First season, we were very successful to qualify for the Champions League. Maybe that set a very high expectation for the second season.

And when the second season was not so smooth, all the huge disappointment came in. But I would say generally, Valencians know that we have achieved financial stability for the club.

Pako Ayestaran replaced Gary Neville on March 31. He attended a press conference as part of this Valencia visit. Can we expect him to continue as manager?

I have no specific comment on that. We are taking careful considerations on who is going to be the manager next season. When it is ready, we will make the announcement.

Valencia fans expect results on the pitch as well. What is your message to them? Will there be more investments to boost the squad?

We have told everyone from the first day that our goal is to compete at the highest level in European competitions, which is the Champions League, on a regular and sustainable basis.

That has always been our goal and it will be the same next season. We want to be challenging for the title and other cup competitions. If we can do that, it would be fantastic.

The key thing is to plan for a balanced squad. What we learnt from the last season was that our squad was a bit too young and inexperienced.

Sevilla have just won the Europa League and two Spanish teams, Real Madrid and Atletico Madrid, are in the Champions League final, so the La Liga standard is very, very high.

Last year, our Under-19s qualified for the knockout rounds of the Uefa Youth League, which runs in parallel for teams in the Champions League. We have a very good team and I travelled with them to give them support.

We lost to (eventual winners) Chelsea in the Round of 16 on penalties because of what we still think was a wrong judgment by the referees and it was big disappointment for our Under-19s.

So we have a good team and good players, but they are young. When you are down, you need to be strong mentally to face the fight.


Yes, it is one of the most challenging jobs. But after these 12 months, I also find that it is one of the most meaningful and it gives a lot of satisfaction.

— Valencia president Chan Lay Hoon on managing a football club

My son is 23, so you know, the players are like my sons because they are around the same age... he would text me after every match, what he thinks about the game.

— Chan on her football-loving son

The key thing is to plan for a balanced squad. What we learnt from the last season was that our squad was a bit too young and inexperienced.

— Chan on improving Valencia for next season

1st at last

After eight second-place finishes, Denmark finally win Thomas Cup

WINNING POINT: Hans-Kristian Vittinghus (above) wins the final singles match to clinch the Thomas Cup for Denmark.
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8 girls picked for Round 2 of TNP New Face

Teenager is youngest and first of 8 picks in TNP New Face street hunt and all 8 get direct pass to Round 2

POTENTIAL MODEL: (Above) Myanmar national Khin Zarni Koko (left, in crop top) was also picked by New Face alumni.
YOUNGEST: The first and youngest girl scouted during the street hunt for The New Paper New Face 2016 was Shermaine Lee (left), 14, who was spotted outside a Bugis Sephora store.
POTENTIAL MODEL: All five of last year's New Face finalists posing for a picture during the street hunt for The New Paper New Face 2016.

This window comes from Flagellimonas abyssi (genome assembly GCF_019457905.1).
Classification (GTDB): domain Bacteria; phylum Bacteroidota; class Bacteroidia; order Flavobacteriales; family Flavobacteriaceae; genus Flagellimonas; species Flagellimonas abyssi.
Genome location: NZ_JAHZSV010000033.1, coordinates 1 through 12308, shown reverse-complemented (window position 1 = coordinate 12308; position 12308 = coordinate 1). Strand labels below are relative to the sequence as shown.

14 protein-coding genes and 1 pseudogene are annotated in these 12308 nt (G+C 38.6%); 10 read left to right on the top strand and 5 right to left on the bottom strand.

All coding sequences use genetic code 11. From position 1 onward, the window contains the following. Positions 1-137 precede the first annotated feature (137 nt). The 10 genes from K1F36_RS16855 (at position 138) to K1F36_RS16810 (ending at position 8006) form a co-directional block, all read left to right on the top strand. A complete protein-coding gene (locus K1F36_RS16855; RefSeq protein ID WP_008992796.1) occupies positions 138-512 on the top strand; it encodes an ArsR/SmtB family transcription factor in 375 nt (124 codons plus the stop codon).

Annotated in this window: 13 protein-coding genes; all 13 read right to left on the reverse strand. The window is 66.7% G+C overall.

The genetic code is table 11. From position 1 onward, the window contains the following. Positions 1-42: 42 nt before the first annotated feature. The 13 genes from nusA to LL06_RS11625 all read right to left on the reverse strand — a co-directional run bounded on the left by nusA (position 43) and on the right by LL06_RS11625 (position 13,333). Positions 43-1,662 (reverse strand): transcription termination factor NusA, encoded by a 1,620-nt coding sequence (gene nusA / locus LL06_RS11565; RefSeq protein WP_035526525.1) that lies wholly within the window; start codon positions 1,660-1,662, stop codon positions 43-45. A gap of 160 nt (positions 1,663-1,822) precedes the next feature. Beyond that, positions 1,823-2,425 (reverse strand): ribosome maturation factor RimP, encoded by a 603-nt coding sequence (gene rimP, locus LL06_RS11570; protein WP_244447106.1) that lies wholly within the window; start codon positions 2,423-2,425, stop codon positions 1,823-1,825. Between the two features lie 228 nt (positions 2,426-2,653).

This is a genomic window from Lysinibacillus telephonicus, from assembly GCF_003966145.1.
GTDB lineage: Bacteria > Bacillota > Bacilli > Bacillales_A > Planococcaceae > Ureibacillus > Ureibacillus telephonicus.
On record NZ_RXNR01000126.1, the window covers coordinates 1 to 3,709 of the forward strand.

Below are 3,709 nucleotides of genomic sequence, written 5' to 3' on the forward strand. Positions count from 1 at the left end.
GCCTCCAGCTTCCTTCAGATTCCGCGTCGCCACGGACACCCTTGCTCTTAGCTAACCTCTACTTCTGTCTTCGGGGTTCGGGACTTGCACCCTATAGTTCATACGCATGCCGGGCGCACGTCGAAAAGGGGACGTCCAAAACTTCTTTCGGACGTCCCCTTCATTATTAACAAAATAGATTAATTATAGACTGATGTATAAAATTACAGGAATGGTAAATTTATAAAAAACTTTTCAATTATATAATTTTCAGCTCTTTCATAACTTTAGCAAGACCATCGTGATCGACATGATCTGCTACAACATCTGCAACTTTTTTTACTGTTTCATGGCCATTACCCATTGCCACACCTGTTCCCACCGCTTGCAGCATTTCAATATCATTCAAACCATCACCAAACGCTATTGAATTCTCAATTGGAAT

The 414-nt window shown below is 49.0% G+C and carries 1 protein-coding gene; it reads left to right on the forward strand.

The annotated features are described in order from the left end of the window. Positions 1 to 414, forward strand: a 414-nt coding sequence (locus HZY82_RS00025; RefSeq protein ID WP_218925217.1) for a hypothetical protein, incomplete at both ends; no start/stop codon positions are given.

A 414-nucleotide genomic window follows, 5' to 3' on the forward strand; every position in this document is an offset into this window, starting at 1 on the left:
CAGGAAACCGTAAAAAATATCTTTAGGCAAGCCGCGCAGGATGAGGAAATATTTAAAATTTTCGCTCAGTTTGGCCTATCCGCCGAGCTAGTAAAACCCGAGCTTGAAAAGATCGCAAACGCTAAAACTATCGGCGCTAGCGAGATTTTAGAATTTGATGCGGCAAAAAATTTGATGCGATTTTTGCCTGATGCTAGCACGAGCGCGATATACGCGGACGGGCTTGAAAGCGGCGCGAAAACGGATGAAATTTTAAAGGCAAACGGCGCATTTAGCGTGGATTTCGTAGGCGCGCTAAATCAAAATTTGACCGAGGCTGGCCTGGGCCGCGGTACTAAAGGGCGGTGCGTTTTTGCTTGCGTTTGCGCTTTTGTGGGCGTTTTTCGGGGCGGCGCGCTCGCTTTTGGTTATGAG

Shermaine Lee

Eight girls are through to Round 2 of The New Paper New Face 2016.

They were hand-picked by five of last year's New Face finalists, who went on a street hunt at Bugis+ and Bugis Junction yesterday to identify girls with the potential to do well in the annual modelling competition.

Eighteen girls were approached over two hours, and eight were given a passport to the closed-door audition in Round 2, allowing them to skip the walk-in audition next Sunday.

The sky might have been dark when the search began at 1pm, but spirits were high as last year's winner Selynna Norhisham, second runner-up Lee Qian Hui, and finalists Vanessa Ho, Joeypink Lai and Melissa Poh started looking over the afternoon crowd at Bugis+.

Within minutes, the New Face alumni spotted the first girl they thought had the potential to do well. The girl, spotted outside Sephora, was also the youngest find of the day.

Shermaine Lee, 14, was shopping with her mother when the New Face girls approached her.

Having never been scouted before, she was excited and shocked to be selected.

She told The New Paper: "I've heard of New Face and knew it was about finding potential models."

The dancer and synchronised swimmer at St Margaret's Secondary School was open to the experience of competing in New Face, saying: "If I can do it, I'll do it."

Several minutes later, the New Face alumni rushed in excitement when they spotted Khin Zarni Koko, 23, at a sale on the ground floor.

The Myanmar national was choosing shoes for her dad's birthday. She was given a passport immediately as a vote of confidence from the New Face alumni.

She said: "When the New Face girls approached me, I just smiled at them because I'm a nurse and I'm used to smiling," she said.

She was happy to take part in the contest because of the opportunities such modelling competitions offered.

"Of course, I'm going to join. These competitions could give me more exposure to the local fashion industry. It's my dream to work in fashion," she said.

The New Face alumni were equally excited about the street hunt.

Lee Qian Hui had been scouted at Bugis+ during last year's street hunt.

She said: "It's interesting to be the one doing the scouting. I now know that there's a lot of hard work involved in chasing the girls we see."

She said she felt nostalgic during the street hunt and said she felt good about the girls chosen this year.

She said: "A lot of today's girls are very young. If they make it through the competition, they're at a good age to start their modelling career.